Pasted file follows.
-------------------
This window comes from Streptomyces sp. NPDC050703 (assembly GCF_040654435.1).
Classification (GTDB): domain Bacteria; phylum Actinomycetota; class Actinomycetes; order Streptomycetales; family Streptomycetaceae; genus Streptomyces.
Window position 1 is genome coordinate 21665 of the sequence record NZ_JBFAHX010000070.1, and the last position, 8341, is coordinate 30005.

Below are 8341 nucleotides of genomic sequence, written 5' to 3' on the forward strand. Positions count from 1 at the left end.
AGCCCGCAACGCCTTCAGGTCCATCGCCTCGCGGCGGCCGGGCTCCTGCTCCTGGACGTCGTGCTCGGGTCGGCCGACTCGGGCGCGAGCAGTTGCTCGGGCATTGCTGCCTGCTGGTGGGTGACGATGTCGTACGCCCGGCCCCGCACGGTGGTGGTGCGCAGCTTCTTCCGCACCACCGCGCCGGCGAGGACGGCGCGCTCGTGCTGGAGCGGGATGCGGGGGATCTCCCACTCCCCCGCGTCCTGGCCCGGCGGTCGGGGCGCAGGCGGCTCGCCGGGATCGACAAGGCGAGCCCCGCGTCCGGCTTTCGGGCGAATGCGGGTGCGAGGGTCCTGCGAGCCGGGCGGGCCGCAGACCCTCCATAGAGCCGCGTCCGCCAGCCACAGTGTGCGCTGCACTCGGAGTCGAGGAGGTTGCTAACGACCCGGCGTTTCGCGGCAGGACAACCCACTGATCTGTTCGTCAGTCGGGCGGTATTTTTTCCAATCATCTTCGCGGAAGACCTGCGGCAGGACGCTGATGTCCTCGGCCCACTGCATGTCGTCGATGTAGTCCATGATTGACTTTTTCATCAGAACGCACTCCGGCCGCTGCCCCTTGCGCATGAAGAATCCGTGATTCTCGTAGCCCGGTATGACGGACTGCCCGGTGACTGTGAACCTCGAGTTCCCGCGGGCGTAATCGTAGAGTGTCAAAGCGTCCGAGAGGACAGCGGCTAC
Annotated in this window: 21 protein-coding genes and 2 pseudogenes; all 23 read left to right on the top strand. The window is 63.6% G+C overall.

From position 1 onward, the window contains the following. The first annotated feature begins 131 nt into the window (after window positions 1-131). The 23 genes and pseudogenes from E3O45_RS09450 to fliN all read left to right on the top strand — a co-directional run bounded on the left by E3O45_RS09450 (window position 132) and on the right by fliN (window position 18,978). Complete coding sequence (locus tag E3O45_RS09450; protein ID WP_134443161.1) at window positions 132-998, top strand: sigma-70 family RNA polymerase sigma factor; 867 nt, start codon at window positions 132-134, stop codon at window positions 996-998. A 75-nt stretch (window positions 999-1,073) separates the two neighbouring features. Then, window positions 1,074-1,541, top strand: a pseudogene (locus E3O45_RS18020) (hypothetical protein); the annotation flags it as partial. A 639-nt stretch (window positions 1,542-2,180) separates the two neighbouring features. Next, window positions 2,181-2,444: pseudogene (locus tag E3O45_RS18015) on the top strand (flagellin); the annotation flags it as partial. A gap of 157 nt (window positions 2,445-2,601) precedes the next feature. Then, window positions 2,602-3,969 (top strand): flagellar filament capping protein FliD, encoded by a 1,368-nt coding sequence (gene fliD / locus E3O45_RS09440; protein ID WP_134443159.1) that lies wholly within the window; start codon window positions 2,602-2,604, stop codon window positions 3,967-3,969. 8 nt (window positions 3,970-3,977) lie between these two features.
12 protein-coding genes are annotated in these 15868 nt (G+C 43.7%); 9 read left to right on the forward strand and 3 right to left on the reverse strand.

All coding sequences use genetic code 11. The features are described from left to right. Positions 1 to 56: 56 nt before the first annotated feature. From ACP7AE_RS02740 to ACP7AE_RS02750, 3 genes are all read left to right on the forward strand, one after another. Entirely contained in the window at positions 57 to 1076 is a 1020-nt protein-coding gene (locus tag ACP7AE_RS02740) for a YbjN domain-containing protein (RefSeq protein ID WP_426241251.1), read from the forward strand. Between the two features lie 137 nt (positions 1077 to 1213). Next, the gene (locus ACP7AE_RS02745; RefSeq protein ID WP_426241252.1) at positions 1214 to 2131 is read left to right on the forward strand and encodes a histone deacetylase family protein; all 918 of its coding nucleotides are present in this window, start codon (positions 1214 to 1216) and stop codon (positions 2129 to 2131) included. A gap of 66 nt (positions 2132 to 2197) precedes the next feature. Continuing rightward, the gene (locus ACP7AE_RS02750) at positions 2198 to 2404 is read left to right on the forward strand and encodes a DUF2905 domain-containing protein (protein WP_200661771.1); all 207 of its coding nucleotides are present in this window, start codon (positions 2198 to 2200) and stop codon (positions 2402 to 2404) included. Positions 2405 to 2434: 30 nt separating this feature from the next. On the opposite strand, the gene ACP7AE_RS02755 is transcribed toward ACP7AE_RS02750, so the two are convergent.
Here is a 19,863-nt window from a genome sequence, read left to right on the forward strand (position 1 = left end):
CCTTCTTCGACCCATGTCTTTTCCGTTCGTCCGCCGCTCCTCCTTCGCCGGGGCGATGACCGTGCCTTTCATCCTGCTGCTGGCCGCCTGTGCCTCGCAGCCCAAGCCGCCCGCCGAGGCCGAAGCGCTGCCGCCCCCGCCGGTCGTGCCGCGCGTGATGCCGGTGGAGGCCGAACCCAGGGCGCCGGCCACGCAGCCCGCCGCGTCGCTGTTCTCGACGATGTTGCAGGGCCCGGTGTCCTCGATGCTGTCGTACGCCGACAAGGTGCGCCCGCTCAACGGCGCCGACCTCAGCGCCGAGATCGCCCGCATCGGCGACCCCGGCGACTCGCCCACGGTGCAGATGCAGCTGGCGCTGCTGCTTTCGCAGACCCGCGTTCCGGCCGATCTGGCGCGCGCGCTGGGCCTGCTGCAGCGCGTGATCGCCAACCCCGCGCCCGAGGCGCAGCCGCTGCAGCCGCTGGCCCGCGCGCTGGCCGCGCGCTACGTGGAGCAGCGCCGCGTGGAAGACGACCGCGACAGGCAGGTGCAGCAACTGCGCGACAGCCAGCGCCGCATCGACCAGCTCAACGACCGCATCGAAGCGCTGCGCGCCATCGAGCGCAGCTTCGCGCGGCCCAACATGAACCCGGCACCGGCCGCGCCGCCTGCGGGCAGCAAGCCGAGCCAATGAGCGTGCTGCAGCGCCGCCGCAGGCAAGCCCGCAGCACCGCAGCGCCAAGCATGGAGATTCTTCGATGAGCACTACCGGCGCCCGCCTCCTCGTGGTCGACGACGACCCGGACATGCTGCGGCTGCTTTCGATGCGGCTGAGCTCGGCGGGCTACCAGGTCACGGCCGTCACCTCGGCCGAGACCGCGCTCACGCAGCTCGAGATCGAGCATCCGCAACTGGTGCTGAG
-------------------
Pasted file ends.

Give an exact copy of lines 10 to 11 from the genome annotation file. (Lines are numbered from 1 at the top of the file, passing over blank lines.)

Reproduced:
Here is a 19,863-nt window from a genome sequence, read left to right on the forward strand (position 1 = left end):
CCTTCTTCGACCCATGTCTTTTCCGTTCGTCCGCCGCTCCTCCTTCGCCGGGGCGATGACCGTGCCTTTCATCCTGCTGCTGGCCGCCTGTGCCTCGCAGCCCAAGCCGCCCGCCGAGGCCGAAGCGCTGCCGCCCCCGCCGGTCGTGCCGCGCGTGATGCCGGTGGAGGCCGAACCCAGGGCGCCGGCCACGCAGCCCGCCGCGTCGCTGTTCTCGACGATGTTGCAGGGCCCGGTGTCCTCGATGCTGTCGTACGCCGACAAGGTGCGCCCGCTCAACGGCGCCGACCTCAGCGCCGAGATCGCCCGCATCGGCGACCCCGGCGACTCGCCCACGGTGCAGATGCAGCTGGCGCTGCTGCTTTCGCAGACCCGCGTTCCGGCCGATCTGGCGCGCGCGCTGGGCCTGCTGCAGCGCGTGATCGCCAACCCCGCGCCCGAGGCGCAGCCGCTGCAGCCGCTGGCCCGCGCGCTGGCCGCGCGCTACGTGGAGCAGCGCCGCGTGGAAGACGACCGCGACAGGCAGGTGCAGCAACTGCGCGACAGCCAGCGCCGCATCGACCAGCTCAACGACCGCATCGAAGCGCTGCGCGCCATCGAGCGCAGCTTCGCGCGGCCCAACATGAACCCGGCACCGGCCGCGCCGCCTGCGGGCAGCAAGCCGAGCCAATGAGCGTGCTGCAGCGCCGCCGCAGGCAAGCCCGCAGCACCGCAGCGCCAAGCATGGAGATTCTTCGATGAGCACTACCGGCGCCCGCCTCCTCGTGGTCGACGACGACCCGGACATGCTGCGGCTGCTTTCGATGCGGCTGAGCTCGGCGGGCTACCAGGTCACGGCCGTCACCTCGGCCGAGACCGCGCTCACGCAGCTCGAGATCGAGCATCCGCAACTGGTGCTGAG